Israel's organ donation rate is among the lowest in the world, but new data show that the country ranks first in finding potential organ donors.
A study of six countries found that Israel is a world leader in finding brain-dead patients who may be medically suitable for organ donation.
According to hospital protocol, medical personnel are obligated to keep the organ donation coordinator informed on every brain-dead patient under their care. The coordinator, in turn, discusses the possibility of organ donation with the patient's family, while doctors preserve the organs using various methods.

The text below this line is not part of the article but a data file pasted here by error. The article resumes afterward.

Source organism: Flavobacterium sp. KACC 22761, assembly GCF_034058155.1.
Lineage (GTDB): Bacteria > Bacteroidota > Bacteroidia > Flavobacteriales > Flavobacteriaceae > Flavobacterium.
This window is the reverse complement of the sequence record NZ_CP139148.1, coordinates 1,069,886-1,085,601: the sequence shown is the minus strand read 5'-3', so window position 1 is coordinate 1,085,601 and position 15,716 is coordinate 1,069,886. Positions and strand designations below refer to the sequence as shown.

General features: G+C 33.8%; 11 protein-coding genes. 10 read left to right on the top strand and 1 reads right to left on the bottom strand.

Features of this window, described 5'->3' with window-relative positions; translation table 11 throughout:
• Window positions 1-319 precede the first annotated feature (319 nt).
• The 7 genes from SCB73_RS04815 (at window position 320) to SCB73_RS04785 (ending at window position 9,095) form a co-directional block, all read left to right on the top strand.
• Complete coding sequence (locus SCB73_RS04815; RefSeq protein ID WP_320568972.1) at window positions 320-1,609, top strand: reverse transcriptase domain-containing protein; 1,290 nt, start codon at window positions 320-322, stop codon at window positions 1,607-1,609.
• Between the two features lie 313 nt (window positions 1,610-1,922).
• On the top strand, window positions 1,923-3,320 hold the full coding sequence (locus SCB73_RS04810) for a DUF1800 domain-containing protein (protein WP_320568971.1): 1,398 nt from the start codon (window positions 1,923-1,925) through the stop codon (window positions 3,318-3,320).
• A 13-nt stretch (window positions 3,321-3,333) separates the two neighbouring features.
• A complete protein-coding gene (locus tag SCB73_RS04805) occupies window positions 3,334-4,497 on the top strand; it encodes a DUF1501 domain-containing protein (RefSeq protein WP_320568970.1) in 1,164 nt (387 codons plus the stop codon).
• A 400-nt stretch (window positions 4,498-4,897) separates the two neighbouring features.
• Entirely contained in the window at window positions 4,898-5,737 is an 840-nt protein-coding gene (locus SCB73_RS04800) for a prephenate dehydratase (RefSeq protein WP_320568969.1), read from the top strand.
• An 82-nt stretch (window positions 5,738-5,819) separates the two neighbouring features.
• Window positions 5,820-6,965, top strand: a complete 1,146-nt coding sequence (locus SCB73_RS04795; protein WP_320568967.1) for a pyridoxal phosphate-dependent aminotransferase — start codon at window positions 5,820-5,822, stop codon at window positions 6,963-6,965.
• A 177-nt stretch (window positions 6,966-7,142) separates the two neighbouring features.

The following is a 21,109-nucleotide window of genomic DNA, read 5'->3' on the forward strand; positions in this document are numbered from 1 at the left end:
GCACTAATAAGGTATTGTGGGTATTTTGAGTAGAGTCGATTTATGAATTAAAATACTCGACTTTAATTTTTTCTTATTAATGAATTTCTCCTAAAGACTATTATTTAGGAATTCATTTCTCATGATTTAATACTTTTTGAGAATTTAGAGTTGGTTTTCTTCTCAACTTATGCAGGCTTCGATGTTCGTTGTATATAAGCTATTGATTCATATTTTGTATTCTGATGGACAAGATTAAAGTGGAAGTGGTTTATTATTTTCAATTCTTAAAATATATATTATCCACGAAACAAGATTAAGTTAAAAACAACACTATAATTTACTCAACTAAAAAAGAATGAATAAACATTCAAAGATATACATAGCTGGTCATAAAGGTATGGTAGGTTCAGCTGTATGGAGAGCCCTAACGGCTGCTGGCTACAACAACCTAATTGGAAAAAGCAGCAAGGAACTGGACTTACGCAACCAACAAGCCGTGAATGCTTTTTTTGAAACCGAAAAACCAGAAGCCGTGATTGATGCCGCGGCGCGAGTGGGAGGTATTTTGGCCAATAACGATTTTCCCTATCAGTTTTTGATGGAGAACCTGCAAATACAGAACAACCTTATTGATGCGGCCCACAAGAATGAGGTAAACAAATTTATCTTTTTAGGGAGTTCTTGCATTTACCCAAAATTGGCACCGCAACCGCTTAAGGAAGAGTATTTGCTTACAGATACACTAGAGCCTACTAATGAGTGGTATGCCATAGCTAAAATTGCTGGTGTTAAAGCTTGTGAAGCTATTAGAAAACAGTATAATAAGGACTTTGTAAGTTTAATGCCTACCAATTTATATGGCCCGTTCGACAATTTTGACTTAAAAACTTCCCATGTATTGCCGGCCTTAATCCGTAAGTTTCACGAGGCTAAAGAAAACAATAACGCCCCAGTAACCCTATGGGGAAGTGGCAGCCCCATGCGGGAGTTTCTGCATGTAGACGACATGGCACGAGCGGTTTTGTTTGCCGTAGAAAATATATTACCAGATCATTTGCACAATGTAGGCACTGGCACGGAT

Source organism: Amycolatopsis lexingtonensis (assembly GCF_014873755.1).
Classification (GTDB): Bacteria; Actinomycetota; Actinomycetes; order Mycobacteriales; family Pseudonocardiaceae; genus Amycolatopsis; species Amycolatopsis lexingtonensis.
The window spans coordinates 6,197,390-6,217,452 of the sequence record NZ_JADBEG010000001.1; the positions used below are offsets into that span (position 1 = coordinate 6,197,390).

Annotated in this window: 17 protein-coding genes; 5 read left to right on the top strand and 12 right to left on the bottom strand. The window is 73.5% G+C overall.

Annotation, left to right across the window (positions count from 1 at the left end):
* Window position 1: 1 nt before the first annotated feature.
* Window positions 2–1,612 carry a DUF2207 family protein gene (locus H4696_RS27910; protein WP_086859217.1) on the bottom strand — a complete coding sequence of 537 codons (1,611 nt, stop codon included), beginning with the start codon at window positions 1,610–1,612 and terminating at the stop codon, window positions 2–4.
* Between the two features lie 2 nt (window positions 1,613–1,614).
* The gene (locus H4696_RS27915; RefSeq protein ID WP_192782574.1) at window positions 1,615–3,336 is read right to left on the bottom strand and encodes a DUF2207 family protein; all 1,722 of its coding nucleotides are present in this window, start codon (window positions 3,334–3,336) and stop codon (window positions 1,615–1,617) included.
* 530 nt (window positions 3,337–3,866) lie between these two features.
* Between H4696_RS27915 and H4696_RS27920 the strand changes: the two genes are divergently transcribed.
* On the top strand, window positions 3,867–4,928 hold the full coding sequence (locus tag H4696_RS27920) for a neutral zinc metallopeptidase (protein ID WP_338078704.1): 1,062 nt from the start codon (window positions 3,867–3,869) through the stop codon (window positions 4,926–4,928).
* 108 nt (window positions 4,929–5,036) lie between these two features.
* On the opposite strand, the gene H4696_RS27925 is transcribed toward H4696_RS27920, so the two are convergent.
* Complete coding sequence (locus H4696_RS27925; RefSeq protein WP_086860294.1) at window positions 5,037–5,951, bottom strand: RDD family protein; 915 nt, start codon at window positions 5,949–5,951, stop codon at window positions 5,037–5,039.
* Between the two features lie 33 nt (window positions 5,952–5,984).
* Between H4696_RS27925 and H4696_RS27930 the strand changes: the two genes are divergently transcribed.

A recent study of organ donations in Israel, Finland, Belgium, Switzerland, France and Poland placed Israel last in failure to find potential organ donors.
According to the study, over the course of a year only five of some 600 Israeli organ donation candidates were not detected in time.
"The rate of organ donations in Israel is among the lowest in the world, but we reach a relatively high rate of potential organ donors due to the cooperation between medical personnel and organ donation coordinators. This is definitely an achievement," says Dr. Jonathan Cohen, who heads the program for the detection of potential organ donors.
More than 1,000 Israelis, including 25 children, are currently waiting for an organ transplant. Of those, about 700 are in need of a kidney transplant and undergo dialysis treatment three times a week. Some 150 Israelis are in need of a liver transplant, more than 130 are awaiting a heart transplant, while some 70 others are in need of a lung transplant.
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